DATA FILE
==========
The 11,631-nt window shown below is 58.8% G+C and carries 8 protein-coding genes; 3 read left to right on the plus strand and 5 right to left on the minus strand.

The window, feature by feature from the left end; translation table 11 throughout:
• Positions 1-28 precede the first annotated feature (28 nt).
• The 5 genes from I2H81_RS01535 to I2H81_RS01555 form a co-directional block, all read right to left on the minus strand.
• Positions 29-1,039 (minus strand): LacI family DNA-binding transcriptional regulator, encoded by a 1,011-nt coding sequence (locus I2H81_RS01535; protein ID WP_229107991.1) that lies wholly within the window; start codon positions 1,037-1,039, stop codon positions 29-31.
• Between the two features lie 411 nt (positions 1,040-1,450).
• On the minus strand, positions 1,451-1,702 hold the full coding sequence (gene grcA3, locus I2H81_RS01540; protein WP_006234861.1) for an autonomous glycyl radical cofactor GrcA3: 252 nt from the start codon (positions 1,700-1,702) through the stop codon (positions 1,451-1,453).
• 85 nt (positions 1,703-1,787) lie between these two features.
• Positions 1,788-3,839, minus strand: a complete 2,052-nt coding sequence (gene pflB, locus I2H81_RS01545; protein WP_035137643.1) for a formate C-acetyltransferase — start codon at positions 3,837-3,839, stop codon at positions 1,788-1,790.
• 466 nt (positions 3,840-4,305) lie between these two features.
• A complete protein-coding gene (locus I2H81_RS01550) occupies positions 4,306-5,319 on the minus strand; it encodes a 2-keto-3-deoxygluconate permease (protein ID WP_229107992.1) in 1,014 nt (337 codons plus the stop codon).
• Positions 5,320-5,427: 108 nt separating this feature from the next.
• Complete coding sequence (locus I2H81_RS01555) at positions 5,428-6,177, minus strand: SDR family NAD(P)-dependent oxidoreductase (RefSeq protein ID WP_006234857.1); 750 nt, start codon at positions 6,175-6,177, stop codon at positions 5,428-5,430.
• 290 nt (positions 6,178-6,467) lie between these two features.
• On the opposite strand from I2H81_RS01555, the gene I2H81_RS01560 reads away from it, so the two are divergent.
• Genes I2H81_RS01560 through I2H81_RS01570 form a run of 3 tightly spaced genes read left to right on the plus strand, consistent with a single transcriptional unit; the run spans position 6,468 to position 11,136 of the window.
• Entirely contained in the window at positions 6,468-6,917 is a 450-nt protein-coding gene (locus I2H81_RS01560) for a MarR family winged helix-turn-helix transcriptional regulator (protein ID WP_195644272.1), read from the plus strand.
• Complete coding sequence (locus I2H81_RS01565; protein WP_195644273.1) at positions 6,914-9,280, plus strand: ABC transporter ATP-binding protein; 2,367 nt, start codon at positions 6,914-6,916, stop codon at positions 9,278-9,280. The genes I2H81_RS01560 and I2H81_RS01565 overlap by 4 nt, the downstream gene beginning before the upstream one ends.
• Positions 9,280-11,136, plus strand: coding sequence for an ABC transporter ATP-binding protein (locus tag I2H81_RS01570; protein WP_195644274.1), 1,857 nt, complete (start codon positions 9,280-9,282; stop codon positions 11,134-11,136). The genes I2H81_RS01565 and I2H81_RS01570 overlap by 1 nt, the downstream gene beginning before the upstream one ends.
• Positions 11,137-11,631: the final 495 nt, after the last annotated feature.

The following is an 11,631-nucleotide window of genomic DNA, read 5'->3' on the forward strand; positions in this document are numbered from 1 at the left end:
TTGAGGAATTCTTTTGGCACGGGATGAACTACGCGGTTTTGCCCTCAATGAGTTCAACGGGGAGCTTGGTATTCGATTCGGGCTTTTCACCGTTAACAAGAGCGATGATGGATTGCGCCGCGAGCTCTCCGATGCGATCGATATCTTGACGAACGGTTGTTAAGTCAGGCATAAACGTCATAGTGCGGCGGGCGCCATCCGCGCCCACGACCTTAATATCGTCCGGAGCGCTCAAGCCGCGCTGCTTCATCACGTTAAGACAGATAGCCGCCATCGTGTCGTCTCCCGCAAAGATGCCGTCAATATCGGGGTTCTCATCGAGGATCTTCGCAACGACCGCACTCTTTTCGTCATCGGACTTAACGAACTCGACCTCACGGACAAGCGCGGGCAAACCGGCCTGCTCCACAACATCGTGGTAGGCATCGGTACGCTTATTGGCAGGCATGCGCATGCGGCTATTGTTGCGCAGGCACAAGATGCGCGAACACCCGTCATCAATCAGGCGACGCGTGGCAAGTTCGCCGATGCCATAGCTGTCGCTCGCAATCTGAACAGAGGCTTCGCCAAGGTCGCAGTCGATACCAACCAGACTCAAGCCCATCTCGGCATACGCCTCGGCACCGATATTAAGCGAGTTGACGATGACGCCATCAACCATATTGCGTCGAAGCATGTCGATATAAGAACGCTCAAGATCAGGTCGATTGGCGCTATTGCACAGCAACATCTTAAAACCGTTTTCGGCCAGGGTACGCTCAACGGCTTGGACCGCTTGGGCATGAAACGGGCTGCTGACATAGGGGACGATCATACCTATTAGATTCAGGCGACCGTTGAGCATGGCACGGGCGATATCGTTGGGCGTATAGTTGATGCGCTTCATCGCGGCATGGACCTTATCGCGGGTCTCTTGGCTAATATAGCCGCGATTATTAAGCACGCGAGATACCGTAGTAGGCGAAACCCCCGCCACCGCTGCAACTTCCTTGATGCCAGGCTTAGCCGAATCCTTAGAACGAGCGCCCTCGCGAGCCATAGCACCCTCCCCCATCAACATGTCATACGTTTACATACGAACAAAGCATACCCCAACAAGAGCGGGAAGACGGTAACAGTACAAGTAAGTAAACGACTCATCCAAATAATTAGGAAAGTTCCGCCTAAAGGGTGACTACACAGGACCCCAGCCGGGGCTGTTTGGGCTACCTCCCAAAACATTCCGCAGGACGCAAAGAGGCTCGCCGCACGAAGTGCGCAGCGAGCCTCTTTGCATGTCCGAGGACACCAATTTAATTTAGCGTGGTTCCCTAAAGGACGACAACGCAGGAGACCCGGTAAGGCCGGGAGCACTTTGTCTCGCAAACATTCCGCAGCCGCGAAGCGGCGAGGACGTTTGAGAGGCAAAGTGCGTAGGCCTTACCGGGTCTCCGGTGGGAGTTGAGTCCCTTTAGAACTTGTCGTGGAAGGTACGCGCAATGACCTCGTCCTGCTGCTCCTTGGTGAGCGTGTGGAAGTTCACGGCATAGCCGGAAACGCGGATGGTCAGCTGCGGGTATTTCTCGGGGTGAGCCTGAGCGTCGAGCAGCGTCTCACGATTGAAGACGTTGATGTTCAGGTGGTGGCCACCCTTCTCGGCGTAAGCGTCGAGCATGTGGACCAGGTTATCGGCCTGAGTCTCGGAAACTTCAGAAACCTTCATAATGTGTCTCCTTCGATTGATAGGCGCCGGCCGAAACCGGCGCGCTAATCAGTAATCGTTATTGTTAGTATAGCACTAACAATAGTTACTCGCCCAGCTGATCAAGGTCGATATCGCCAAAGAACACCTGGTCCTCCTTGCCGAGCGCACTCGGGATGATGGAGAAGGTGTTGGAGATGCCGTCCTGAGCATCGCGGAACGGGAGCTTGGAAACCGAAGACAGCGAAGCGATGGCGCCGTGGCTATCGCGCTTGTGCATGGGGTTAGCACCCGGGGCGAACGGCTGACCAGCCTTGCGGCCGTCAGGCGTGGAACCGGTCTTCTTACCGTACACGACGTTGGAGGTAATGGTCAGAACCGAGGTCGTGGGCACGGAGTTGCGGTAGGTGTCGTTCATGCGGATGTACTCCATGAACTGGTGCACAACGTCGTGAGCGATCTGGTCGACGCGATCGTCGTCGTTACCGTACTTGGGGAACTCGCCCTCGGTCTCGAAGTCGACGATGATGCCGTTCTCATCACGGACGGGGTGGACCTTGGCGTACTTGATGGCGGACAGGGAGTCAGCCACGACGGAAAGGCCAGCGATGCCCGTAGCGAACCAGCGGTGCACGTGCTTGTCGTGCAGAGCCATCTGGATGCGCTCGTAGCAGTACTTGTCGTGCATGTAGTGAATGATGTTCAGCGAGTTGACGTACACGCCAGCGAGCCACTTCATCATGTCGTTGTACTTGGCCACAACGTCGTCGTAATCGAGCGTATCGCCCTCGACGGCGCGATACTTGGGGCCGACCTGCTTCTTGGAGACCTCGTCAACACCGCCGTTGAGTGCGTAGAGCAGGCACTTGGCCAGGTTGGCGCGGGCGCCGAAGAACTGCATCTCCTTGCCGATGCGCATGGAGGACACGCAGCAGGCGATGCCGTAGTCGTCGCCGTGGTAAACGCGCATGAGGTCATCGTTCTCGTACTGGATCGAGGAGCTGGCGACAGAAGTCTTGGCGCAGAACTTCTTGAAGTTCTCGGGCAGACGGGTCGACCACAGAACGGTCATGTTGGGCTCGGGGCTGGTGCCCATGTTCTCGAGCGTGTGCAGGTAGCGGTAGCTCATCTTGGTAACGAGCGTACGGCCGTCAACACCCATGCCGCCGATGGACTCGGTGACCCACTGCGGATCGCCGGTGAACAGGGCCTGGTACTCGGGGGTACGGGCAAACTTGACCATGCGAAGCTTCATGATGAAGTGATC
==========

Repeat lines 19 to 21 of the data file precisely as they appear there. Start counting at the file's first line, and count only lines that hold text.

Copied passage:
• Positions 9,280-11,136, plus strand: coding sequence for an ABC transporter ATP-binding protein (locus tag I2H81_RS01570; protein WP_195644274.1), 1,857 nt, complete (start codon positions 9,280-9,282; stop codon positions 11,134-11,136). The genes I2H81_RS01565 and I2H81_RS01570 overlap by 1 nt, the downstream gene beginning before the upstream one ends.
• Positions 11,137-11,631: the final 495 nt, after the last annotated feature.

The following is an 11,631-nucleotide window of genomic DNA, read 5'->3' on the forward strand; positions in this document are numbered from 1 at the left end: